Web Magazine for Information Professionals

PICK: Library and Information Science Resources on the Internet

In 1995, the Thomas Parry Library, University of Wales, Aberystwyth, won funding for PICK, a project to build a gateway to quality resources in the LIS field. Here, Andrew Cox describes this gateway, and reviews the project's achievements at the end of the first year.

The Electronic Documentation Project is funded by the HEFC (Wales) as part of funding for specialist research collections in the humanities. It is based in Thomas Parry Library (formerly the ILS library) which is closely associated with the internationally respected Department of Information and Library Studies, UWA. The broad purpose of the project is to ‘collect’ (in some sense) Internet Resources in our field; integrate them into the existing collection and promote their use. Our core users are the students and staff of DILS, but potentially our Internet collection is of interest to any librarian or information worker.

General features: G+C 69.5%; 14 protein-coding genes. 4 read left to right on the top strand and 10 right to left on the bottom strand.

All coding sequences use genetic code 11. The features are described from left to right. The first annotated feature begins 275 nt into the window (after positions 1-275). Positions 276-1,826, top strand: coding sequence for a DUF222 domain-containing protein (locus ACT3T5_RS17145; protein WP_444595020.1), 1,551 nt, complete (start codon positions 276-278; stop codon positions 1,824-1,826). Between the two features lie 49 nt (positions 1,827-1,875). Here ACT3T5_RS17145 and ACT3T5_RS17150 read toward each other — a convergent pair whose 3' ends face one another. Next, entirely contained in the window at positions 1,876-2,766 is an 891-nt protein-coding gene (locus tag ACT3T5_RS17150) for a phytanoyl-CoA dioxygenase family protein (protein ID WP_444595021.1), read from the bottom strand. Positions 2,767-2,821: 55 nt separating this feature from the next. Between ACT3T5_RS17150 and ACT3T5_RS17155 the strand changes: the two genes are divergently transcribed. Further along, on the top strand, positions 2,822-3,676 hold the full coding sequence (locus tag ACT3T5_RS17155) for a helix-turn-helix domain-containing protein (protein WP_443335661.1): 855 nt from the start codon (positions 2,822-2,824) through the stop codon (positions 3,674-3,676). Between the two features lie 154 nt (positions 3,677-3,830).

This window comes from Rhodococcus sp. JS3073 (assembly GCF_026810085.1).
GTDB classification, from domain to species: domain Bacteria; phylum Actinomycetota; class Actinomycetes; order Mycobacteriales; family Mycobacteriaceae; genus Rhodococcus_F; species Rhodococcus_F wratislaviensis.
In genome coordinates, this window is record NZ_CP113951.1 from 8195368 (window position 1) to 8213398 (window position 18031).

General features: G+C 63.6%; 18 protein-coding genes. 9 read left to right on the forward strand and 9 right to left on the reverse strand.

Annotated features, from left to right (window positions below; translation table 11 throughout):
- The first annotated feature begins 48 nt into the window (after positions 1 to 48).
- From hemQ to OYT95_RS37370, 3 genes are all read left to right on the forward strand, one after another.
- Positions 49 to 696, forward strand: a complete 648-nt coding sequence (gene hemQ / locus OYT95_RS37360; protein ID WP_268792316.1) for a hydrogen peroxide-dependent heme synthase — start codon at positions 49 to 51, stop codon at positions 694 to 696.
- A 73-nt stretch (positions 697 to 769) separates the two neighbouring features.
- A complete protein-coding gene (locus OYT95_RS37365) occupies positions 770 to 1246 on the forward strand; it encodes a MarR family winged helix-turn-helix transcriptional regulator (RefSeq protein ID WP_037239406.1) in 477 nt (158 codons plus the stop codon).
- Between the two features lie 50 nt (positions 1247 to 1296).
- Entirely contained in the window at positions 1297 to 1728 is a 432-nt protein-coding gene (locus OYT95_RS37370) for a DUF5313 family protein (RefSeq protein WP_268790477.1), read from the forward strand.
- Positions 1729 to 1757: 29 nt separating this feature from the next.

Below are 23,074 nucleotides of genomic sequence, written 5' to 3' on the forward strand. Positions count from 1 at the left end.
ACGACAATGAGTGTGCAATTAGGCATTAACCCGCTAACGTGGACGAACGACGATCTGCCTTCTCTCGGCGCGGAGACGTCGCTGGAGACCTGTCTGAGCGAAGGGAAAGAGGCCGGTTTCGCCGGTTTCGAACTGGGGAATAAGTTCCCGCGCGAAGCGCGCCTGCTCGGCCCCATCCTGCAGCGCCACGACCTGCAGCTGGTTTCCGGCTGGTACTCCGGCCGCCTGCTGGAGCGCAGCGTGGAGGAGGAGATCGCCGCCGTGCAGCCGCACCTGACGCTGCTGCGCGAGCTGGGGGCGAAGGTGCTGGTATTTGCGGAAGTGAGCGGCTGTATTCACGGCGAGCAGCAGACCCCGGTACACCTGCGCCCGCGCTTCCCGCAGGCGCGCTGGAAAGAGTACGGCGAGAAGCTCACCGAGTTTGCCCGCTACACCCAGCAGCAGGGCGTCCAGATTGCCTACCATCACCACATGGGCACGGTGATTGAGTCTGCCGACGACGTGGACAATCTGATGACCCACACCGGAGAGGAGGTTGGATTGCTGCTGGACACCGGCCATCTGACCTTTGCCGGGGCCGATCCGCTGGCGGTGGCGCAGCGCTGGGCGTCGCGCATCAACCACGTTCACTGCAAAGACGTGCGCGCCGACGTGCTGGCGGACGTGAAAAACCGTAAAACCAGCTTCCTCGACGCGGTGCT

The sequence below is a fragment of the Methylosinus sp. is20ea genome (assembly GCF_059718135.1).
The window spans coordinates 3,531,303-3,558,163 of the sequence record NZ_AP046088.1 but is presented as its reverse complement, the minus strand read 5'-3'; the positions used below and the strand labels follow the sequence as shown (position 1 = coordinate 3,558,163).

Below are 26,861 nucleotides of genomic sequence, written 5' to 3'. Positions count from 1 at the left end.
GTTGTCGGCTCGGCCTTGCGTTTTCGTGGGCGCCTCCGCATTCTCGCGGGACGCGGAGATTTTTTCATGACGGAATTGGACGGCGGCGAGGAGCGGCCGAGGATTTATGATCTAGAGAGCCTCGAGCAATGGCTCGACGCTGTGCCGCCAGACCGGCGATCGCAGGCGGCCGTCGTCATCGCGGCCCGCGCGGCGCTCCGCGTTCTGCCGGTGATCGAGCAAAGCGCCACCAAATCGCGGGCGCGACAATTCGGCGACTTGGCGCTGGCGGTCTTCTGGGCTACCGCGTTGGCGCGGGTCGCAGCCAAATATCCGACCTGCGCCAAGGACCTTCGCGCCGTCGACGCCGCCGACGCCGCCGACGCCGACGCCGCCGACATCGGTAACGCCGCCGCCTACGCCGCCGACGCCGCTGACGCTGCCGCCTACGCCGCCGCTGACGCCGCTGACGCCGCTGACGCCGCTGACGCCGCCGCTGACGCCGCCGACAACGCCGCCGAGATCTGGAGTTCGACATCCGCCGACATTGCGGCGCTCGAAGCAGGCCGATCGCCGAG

The rationale of the project is simple: given that the library collects LIS material in all formats from books to videos to slides it is bound to explore collecting material published on the Internet too. Much of the information available on the Internet is only available there. Some services, such as journal indexes complement our existing collection. At the moment most services are free. The Internet also has the advantage of offering 24 hour, remote access. So for our increasing population of distance learners part of our collection becomes accessible. This will be supplemented by more and more in house databases and publications that the library plans to put on the Web. In turn there are many gains to the project from being based in a specialist library: immediate access to the latest printed publications and detailed knowledge of the information needs of a specific user community (eg from CAS profiles).